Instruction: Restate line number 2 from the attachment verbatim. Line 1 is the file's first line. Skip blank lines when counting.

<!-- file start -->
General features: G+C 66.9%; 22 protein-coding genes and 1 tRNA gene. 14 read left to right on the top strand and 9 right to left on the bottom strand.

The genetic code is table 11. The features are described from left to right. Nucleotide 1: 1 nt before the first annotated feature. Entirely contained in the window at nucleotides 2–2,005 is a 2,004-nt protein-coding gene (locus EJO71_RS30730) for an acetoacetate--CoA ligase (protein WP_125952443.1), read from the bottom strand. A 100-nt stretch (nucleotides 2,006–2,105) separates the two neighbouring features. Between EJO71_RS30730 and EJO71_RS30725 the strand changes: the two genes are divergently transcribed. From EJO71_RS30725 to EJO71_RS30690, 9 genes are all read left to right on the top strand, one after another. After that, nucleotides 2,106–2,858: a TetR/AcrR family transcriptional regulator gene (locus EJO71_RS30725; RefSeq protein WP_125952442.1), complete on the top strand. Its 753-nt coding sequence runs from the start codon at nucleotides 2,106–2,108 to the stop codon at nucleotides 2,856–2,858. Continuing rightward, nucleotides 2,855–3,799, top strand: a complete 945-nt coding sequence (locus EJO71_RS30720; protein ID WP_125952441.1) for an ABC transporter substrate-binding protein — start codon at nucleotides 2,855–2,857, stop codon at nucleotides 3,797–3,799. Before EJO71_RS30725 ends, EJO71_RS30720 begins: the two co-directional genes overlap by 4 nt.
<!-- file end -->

The genetic code is table 11. The features are described from left to right. Nucleotide 1: 1 nt before the first annotated feature. Entirely contained in the window at nucleotides 2–2,005 is a 2,004-nt protein-coding gene (locus EJO71_RS30730) for an acetoacetate--CoA ligase (protein WP_125952443.1), read from the bottom strand. A 100-nt stretch (nucleotides 2,006–2,105) separates the two neighbouring features. Between EJO71_RS30730 and EJO71_RS30725 the strand changes: the two genes are divergently transcribed. From EJO71_RS30725 to EJO71_RS30690, 9 genes are all read left to right on the top strand, one after another. After that, nucleotides 2,106–2,858: a TetR/AcrR family transcriptional regulator gene (locus EJO71_RS30725; RefSeq protein WP_125952442.1), complete on the top strand. Its 753-nt coding sequence runs from the start codon at nucleotides 2,106–2,108 to the stop codon at nucleotides 2,856–2,858. Continuing rightward, nucleotides 2,855–3,799, top strand: a complete 945-nt coding sequence (locus EJO71_RS30720; protein ID WP_125952441.1) for an ABC transporter substrate-binding protein — start codon at nucleotides 2,855–2,857, stop codon at nucleotides 3,797–3,799. Before EJO71_RS30725 ends, EJO71_RS30720 begins: the two co-directional genes overlap by 4 nt.